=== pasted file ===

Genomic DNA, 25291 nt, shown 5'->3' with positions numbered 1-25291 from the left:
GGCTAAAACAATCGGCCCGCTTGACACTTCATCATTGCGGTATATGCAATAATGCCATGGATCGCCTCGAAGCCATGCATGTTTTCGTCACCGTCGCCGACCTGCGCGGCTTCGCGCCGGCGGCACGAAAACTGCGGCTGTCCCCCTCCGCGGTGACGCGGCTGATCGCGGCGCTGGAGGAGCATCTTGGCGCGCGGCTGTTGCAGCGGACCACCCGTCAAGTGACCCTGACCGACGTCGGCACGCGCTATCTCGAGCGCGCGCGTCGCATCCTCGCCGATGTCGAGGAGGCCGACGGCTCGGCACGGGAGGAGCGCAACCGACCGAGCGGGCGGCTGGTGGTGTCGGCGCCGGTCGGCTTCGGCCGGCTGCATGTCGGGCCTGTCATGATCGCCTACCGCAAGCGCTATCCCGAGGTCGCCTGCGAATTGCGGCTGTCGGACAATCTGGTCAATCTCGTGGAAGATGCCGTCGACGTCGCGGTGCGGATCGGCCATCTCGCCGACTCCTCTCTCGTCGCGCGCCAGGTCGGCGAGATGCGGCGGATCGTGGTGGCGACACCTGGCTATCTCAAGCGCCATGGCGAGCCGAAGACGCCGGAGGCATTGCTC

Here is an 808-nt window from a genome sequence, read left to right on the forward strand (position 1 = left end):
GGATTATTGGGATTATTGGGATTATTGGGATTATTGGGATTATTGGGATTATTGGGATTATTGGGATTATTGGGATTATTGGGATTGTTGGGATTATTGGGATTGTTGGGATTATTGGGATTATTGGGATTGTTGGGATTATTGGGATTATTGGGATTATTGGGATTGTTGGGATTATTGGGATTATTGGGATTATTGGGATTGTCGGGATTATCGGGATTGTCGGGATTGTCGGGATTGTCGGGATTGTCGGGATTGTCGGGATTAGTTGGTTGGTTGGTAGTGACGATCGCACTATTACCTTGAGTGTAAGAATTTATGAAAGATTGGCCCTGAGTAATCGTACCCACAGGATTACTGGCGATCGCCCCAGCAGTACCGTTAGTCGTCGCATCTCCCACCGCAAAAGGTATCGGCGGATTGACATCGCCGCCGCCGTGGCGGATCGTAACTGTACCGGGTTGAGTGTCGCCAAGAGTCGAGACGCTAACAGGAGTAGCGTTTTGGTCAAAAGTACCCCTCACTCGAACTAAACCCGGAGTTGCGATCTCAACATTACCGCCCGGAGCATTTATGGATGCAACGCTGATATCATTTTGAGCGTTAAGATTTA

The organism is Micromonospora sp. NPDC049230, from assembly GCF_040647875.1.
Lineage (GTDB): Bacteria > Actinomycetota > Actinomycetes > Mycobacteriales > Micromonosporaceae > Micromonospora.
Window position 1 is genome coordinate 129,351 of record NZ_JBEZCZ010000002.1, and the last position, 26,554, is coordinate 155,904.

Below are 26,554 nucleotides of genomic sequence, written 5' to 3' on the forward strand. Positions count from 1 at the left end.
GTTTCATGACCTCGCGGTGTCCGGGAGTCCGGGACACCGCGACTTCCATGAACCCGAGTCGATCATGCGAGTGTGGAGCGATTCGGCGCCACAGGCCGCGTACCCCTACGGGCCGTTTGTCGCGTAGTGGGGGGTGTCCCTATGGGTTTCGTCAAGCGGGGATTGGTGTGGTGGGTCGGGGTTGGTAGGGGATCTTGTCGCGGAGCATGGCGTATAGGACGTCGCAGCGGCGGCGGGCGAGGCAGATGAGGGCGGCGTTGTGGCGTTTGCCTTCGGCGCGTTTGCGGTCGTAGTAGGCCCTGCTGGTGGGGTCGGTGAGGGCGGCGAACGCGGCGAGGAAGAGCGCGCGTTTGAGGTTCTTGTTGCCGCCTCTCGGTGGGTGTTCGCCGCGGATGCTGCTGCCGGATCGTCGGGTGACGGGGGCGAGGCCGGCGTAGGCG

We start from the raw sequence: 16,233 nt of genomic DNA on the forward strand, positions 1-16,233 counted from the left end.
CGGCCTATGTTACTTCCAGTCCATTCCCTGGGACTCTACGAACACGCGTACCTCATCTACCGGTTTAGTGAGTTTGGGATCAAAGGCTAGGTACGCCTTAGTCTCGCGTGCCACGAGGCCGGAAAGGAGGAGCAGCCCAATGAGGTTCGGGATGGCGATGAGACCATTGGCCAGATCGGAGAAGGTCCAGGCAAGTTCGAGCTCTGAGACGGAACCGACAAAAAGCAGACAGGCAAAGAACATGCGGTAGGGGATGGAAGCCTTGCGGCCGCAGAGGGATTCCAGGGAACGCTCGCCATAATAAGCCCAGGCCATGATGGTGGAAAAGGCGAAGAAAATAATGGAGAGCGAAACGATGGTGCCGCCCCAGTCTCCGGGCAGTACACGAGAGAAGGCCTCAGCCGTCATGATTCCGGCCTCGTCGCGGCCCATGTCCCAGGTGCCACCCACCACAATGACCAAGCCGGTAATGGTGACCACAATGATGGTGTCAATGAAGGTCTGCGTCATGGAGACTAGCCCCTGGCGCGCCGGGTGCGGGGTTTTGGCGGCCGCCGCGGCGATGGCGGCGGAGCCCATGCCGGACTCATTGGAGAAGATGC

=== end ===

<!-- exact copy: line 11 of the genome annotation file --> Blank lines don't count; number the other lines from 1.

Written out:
CGGCCTATGTTACTTCCAGTCCATTCCCTGGGACTCTACGAACACGCGTACCTCATCTACCGGTTTAGTGAGTTTGGGATCAAAGGCTAGGTACGCCTTAGTCTCGCGTGCCACGAGGCCGGAAAGGAGGAGCAGCCCAATGAGGTTCGGGATGGCGATGAGACCATTGGCCAGATCGGAGAAGGTCCAGGCAAGTTCGAGCTCTGAGACGGAACCGACAAAAAGCAGACAGGCAAAGAACATGCGGTAGGGGATGGAAGCCTTGCGGCCGCAGAGGGATTCCAGGGAACGCTCGCCATAATAAGCCCAGGCCATGATGGTGGAAAAGGCGAAGAAAATAATGGAGAGCGAAACGATGGTGCCGCCCCAGTCTCCGGGCAGTACACGAGAGAAGGCCTCAGCCGTCATGATTCCGGCCTCGTCGCGGCCCATGTCCCAGGTGCCACCCACCACAATGACCAAGCCGGTAATGGTGACCACAATGATGGTGTCAATGAAGGTCTGCGTCATGGAGACTAGCCCCTGGCGCGCCGGGTGCGGGGTTTTGGCGGCCGCCGCGGCGATGGCGGCGGAGCCCATGCCGGACTCATTGGAGAAGATGC